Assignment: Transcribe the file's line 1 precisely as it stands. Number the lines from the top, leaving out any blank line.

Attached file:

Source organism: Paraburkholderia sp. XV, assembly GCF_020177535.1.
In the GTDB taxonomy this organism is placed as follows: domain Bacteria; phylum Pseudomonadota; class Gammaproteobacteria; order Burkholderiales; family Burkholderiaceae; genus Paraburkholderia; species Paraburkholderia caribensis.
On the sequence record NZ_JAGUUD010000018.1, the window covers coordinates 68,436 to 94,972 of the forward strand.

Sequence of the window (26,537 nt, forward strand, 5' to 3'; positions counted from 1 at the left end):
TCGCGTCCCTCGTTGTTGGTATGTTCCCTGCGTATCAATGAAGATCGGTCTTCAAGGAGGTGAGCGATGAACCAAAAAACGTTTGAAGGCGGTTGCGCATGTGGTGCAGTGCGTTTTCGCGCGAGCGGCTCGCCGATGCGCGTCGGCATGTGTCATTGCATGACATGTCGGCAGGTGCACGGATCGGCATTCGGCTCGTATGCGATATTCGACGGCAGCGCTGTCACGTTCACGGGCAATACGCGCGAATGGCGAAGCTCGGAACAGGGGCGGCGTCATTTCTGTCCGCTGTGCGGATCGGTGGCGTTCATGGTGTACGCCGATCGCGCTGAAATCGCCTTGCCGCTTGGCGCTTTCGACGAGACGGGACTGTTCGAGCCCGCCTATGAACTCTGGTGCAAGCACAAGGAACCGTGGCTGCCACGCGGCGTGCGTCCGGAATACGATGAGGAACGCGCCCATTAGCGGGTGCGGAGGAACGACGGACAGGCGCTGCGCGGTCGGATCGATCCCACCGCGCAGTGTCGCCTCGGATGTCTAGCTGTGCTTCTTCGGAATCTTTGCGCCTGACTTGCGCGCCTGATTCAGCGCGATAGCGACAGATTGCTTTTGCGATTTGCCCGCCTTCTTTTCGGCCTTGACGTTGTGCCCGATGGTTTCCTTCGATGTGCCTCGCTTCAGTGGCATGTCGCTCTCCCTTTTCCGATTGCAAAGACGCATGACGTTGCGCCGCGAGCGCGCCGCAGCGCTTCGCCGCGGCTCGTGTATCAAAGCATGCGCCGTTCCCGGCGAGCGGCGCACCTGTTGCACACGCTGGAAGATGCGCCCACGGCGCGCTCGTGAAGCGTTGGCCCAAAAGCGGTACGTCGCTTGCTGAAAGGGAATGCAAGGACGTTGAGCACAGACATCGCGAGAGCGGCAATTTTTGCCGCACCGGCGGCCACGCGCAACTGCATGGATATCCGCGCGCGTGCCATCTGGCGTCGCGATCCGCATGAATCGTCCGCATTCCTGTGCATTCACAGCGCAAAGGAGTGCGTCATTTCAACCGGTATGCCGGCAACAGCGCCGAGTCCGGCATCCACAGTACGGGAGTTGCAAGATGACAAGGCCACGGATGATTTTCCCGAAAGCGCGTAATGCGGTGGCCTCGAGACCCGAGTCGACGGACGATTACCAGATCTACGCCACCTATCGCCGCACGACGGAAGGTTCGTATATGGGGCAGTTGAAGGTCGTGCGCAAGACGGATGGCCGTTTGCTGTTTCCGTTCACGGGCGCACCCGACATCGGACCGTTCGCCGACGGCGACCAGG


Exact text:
Source organism: Paraburkholderia sp. XV, assembly GCF_020177535.1.